A model praised by the European Commission in 2007
The Euro MPs reminded the European institutions in their question that Catalonia’s linguistic immersion school model is a successful model that has been recognised by several international organisations. For instance it was acknowledged as a best practice example by the European Commission’s group of high-level experts on Multilingualism in their report published in 2007. In addition, the Catalan MEPs noted that Article 22 of the European Union’s Charter of Fundamental Rights protects linguistic diversity, which would be in danger in Catalonia if pupils did not learn Catalan during their obligatory schooling period. In addition, Article 21 of the same charter bans discrimination for language reasons. For these reasons they are asking the European institutions to declare their stance on the issue and to respect the parents’ right to have their children schooled following the linguistic immersion principle.
Catalan is in a weaker position, despite linguistic immersion
The current model ensures that children who do not speak Catalan at home know the language by the end of their schooling period. Otherwise, most of them would not have the opportunity to learn Catalan, since they are not exposed to this language at home and Spanish has a dominant position in the streets and the media. Therefore, ensuring that all children in Catalonia know Catalan ensures equal opportunities, since the model also guarantees that all the children command Spanish perfectly, as academic results show. According to studies published by the Spanish Education Ministry and PISA reports, results show that Catalan students have the same – or even higher, depending on the years – knowledge of the Spanish language at the end of their studies compared to the Spanish average. Furthermore, despite the language immersion scheme, academic results show that children from Spanish-speaking families have worse results in Catalan than the results achieved in Spanish by children from Catalan-speaking backgrounds. Therefore, according to pedagogic experts, fewer tuition hours in Catalan would widen the gap between kids from Catalan- and Spanish-speaking families regarding their knowledge of Catalan, meaning that some children would end their studies without fully commanding the language.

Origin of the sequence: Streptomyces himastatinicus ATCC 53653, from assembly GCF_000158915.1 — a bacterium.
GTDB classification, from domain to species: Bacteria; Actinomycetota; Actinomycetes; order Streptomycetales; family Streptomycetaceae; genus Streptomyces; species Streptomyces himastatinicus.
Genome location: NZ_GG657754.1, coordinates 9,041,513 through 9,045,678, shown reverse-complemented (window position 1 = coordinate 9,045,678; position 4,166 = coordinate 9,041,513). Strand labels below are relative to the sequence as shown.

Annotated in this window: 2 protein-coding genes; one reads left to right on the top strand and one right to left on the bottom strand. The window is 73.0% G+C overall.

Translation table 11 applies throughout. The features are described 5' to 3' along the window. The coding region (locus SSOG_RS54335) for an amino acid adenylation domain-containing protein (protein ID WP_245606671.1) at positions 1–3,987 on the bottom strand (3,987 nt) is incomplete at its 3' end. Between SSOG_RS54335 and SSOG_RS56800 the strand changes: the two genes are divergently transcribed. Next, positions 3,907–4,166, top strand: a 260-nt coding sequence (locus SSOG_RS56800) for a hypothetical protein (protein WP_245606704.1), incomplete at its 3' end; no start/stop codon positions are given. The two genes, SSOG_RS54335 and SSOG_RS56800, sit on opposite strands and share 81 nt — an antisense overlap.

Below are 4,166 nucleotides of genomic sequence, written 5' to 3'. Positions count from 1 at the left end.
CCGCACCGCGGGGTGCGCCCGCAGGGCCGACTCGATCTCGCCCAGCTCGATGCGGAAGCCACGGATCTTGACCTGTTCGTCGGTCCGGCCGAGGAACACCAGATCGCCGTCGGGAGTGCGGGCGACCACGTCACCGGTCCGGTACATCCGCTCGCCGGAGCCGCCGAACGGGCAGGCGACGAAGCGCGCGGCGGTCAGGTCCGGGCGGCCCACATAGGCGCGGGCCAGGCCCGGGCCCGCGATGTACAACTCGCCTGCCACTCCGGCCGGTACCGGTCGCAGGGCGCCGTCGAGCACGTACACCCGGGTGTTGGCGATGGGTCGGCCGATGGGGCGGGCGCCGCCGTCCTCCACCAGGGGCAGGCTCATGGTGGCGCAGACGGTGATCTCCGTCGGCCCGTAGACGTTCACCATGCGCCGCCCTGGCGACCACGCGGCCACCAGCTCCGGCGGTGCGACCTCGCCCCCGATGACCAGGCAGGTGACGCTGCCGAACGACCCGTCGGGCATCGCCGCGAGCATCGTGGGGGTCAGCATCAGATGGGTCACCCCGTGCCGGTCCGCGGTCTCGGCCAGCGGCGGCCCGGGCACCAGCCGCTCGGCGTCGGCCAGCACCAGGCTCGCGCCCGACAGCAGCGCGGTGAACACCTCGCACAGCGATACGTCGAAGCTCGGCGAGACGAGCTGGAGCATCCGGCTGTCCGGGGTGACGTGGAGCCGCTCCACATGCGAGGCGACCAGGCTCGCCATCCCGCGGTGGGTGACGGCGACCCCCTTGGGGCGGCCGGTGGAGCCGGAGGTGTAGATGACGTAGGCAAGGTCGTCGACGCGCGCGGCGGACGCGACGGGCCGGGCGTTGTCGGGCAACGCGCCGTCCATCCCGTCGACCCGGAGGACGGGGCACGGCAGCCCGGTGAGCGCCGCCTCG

The MEPs ask Spain to honour the European Charter of Regional and Minority Languages
The four MEPs are requesting that the European Council takes up a stance, as it has already declared itself in favour of linguistic diversity and it has recognised the importance of teaching in the native language of a community in order to guarantee the integration of non-native speakers. In this vein, they ask Spain to honour the European Charter of Regional and Minority Languages, which it signed in 2001.